The 70/30 Marketing Rule

Are you a CMO or marketing manager who is consistently shut down by management when you try to allocate your marketing budget into strategies that actually have a chance of bringing in revenue?

Or are you an executive who is completely frustrated that your marketing team can’t deliver MROI (marketing return on investment) on anything?

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Calculator and budget

We have a theory.

Having spent most of our careers in corporate marketing departments, we have zero problems publicly stating approximately 33% of every marketing dollar is completely wasted. We have witnessed this phenomenon and believe it is endemic of most corporate marketing departments.

We deem this statement “33% of every marketing dollar is completely wasted” is an incontrovertible fact.

We oversaw corporate marketing budgets from the inside. We ran the monthly expenditures. It’s not rocket science to follow the money.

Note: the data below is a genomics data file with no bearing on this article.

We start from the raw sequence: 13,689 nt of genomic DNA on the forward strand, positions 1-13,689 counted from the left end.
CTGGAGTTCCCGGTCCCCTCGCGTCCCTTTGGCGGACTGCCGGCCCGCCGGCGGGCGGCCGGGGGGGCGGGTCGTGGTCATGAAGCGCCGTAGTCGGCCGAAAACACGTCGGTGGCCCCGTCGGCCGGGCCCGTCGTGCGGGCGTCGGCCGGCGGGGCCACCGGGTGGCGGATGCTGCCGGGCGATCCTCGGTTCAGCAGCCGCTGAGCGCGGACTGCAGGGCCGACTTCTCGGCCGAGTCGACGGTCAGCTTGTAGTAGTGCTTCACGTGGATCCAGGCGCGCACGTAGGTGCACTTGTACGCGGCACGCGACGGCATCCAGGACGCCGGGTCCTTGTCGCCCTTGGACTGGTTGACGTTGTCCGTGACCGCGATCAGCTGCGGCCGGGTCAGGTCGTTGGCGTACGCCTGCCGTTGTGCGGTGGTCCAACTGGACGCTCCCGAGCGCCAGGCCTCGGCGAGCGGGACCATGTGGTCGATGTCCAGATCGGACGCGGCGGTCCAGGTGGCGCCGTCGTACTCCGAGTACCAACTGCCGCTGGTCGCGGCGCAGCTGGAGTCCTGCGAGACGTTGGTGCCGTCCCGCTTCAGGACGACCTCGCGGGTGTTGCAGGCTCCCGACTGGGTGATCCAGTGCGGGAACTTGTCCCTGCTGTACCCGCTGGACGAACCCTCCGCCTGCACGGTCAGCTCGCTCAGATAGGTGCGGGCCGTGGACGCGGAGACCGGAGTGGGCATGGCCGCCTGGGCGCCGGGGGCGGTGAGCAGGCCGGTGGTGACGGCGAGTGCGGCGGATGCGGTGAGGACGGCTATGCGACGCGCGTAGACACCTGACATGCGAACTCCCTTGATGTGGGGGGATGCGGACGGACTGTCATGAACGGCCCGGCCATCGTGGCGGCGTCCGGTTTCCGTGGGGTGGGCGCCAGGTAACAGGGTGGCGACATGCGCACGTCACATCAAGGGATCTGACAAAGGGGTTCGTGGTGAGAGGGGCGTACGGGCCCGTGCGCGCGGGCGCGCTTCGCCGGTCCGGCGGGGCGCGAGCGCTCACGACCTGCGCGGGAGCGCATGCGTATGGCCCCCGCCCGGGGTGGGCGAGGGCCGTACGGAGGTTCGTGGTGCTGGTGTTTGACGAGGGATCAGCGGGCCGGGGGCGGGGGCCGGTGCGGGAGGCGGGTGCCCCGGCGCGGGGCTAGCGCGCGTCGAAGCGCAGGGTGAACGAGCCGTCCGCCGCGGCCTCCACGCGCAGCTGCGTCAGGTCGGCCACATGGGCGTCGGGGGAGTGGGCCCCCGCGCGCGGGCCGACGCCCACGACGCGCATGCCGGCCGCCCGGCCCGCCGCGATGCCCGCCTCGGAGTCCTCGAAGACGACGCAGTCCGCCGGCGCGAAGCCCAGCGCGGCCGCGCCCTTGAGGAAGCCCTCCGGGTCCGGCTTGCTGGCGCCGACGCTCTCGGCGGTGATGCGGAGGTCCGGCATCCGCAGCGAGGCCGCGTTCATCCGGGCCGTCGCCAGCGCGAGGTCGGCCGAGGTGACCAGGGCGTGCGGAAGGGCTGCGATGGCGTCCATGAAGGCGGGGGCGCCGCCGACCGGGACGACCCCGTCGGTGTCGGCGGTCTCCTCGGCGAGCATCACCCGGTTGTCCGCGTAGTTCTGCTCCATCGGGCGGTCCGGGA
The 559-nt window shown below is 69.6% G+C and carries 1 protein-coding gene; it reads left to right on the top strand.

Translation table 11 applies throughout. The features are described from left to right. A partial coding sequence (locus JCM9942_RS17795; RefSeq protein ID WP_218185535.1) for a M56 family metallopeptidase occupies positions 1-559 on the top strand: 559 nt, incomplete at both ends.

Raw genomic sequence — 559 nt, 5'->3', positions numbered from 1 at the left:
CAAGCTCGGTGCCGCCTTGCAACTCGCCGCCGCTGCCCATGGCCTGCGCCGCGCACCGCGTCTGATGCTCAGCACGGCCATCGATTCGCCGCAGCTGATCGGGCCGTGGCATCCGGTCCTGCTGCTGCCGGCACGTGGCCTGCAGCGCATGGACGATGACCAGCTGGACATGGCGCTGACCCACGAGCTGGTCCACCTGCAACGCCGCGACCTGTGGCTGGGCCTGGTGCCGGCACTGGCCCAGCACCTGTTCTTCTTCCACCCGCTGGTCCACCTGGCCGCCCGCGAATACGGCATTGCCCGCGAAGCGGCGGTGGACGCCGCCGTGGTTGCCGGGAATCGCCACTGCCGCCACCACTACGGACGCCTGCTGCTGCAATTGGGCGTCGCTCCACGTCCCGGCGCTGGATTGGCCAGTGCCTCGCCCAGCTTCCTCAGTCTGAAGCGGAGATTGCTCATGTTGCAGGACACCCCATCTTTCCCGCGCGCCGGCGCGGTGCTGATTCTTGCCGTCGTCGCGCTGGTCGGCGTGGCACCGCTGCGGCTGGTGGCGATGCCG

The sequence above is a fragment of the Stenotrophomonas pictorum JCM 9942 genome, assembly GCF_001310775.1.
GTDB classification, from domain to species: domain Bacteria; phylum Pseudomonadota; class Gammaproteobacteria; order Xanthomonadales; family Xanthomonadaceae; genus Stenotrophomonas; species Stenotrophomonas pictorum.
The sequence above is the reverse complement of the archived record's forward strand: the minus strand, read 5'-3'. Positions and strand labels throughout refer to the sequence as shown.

Today, we are about to make another somewhat controversial proclamation.

Most corporate marketing departments are running on what we will call the 70/30 budgeting principle. They spend 70 percent of their budgets on intangible activities or non-converting events and 30 percent of their budgets on activities that actually bring in dollars.

News flash: Brand equity is intangible; it can’t be measured. 

The way to have high brand equity is to integrate your marketing communications (one voice, one message, multiple mediums) by creating campaigns that are focused on bringing in revenue.